5. Carried on by all or any one of them acting for all


  1. Easy to form
  2. Availability of larger amount of capital
  3. Flexibility
  4. Personal contact with customers
  5. Quick decision and prompt actions


  1. Unlimited liability
  2. Limited amounts of capital
  3. Instability
  4. Mutual distrust
  5. Limitation on transfer of shares



  1. Long term
  2. Medium term
  3. Short term

Long Term

More than 3 years

  1. Own Capital
  2. Share Capital
  3. Retained Profits
  4. Debentures

Medium Term

b/w 1 and 3 years

  1. Bank Loan
  2. Hire purchase
  3. Leasing or renting
  4. Venture Capital

Short Term

  1. Commercial Paper
  2. Bank overdraft
  3. Trade credit
  4. Advance from customers


Law of Demand

The law of demand is an important theory in micro-economics. According to law of demand there is an inverse relationship or a negative relationship between the price of a product and its demand. The law may be stated as follows “when the price falls, demand extends, price rises demand falls, other things, remaining constant”


  1. Price of the Product
  2. Income of the Consumers
  3. Tastes, Habits and Preference of the Consumer
  4. Relative price of Substitute Goods and Complement Goods
  5. Consumer Expectation
  6. Population
  7. Climate and Weather
  8. Advertisement effect


  1. Giffen Goods/ Inferior Goods
  2. Veblen Goods
  3. Consumer Expectation
  4. Consumer Psychological Bias
  5. Necessaries
  6. Impulse Buying

Elasticity of Demand

Elasticity of Demand is the measure of the degree of change in the amount demanded of the commodity in response to a given change in price of the commodity, price of some related goods or change in consumer income.

There are four important kinds of elasticity of demand.

  1. Price elasticity of demand
  2. Income elasticity of demand
  3. Cross elasticity of demand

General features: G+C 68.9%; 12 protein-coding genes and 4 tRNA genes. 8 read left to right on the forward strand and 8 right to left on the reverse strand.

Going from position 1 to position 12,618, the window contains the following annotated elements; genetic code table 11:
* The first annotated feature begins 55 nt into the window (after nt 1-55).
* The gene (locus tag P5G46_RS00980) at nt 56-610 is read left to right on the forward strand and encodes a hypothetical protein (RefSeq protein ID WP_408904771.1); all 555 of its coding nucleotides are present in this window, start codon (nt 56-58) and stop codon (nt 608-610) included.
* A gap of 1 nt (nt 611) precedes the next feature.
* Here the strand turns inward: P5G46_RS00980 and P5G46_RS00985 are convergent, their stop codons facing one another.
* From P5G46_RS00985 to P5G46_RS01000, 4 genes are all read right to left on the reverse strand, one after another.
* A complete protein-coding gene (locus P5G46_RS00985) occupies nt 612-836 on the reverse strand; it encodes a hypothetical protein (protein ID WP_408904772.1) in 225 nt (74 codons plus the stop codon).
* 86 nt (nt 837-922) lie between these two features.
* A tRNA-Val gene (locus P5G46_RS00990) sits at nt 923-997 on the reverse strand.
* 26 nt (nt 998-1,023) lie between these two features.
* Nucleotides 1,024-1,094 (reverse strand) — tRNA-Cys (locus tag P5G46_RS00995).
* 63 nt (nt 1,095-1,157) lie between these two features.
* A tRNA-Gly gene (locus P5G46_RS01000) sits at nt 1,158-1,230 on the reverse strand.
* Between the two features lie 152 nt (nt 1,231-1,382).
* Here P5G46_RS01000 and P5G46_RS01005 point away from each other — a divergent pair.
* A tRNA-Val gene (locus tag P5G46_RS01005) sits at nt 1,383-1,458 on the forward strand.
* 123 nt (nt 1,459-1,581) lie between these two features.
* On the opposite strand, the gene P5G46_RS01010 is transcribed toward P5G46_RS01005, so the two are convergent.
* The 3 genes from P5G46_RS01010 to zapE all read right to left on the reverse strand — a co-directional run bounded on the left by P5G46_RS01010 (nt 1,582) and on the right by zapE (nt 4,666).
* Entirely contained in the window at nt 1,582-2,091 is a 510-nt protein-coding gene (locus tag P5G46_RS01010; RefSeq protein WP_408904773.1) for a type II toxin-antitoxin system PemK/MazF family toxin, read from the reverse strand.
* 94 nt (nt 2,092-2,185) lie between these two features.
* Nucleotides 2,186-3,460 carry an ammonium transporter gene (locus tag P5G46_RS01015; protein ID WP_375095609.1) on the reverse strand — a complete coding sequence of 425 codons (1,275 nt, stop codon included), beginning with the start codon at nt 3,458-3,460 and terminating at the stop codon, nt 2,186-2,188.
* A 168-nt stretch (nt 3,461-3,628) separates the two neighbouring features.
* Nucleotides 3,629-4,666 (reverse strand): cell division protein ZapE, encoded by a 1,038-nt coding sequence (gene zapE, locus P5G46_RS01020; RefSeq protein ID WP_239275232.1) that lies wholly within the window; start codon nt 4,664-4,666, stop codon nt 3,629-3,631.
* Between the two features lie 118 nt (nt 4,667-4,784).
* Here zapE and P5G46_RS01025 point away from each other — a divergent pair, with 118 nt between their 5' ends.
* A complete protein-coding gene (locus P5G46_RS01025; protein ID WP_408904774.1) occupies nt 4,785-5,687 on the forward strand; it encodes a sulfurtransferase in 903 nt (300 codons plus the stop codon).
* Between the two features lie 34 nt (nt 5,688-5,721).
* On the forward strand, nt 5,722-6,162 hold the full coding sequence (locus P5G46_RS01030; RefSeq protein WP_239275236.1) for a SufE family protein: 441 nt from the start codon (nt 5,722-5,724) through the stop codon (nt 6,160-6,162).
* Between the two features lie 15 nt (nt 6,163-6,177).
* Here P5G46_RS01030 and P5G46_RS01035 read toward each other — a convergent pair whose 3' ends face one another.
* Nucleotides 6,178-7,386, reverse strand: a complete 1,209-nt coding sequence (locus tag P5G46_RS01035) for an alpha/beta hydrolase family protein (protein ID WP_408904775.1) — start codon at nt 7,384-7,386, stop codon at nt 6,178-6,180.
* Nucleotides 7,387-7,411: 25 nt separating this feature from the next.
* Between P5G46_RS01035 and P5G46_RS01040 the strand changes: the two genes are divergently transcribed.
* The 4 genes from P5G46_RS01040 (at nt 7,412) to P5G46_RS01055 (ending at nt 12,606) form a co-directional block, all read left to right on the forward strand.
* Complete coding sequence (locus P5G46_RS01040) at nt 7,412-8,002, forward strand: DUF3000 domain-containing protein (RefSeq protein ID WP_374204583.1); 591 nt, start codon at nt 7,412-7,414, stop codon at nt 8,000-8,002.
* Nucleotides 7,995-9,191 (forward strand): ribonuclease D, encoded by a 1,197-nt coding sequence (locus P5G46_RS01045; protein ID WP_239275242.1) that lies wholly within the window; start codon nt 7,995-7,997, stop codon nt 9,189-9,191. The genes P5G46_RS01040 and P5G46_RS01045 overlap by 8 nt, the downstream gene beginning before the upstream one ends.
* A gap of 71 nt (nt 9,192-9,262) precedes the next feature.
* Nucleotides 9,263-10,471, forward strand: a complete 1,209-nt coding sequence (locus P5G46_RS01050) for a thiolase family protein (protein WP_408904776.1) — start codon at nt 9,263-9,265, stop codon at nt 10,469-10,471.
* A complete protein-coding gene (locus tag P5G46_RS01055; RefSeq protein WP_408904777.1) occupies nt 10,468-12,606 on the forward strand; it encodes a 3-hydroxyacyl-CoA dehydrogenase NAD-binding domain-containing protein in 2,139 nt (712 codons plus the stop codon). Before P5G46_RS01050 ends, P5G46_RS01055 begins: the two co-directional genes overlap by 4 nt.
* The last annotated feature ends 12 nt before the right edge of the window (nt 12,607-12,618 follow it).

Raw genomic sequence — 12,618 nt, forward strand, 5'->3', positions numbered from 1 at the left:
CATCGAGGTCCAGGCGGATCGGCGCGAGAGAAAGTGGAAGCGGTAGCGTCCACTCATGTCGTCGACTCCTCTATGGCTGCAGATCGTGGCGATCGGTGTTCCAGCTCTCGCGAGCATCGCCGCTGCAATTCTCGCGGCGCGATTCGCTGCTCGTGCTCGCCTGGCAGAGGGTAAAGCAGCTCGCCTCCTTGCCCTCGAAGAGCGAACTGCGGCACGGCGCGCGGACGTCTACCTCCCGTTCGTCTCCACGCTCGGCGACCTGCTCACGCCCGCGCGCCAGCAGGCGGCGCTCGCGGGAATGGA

4. advertising and promotional elasticity of demand

Price Elasticity of Demand

Price elasticity of demand measures the responsiveness of demand to changes in price. The price elasticity of demand for a commodity is the rate at which quantity bought changes as the price changes. It is denoted by (Ep)


  1. Perfect Elastic demand
  2. Perfect inelastic demand
  3. Unit elasticity demand
  4. Relative/Comparative Elasticity of demand
  5. Relative/ Comparative Inelasticity of demand

Measurement of Price Elasticity of Demand


  1. Percentage Method / Proportionate Change Method
  2. Total Outlay Method
  3. Point Method
  4. Arc Method

Demand Forecasting

Demand forecasting means expectation about the future course of the market demand for product. Demand forecasting is essentially reasonable judgment of future probabilities of the future demand. It cannot be 100% precise.


  1. Intentions of customer
    1. Survey method
      1. Census
      2. Sample
    2. Collective Opinion Method
    3. Delphi Technique
    4. Test Market
  2. Market Experimentation Method
  3. Based on Fast Trends
  4. Economic Barometer
  5. Statistical Method
    1. Naive
    2. Regression


Demand schedule: it is the table showing the prices per unit of the commodity and the amount demanded per period of time
Law of Supply: Supply is what the seller is able and willing to offer for sale. The Quantity supplied is the amount of a particular commodity that a firm is willing and able to offer for sale at a particular price during.


Production Function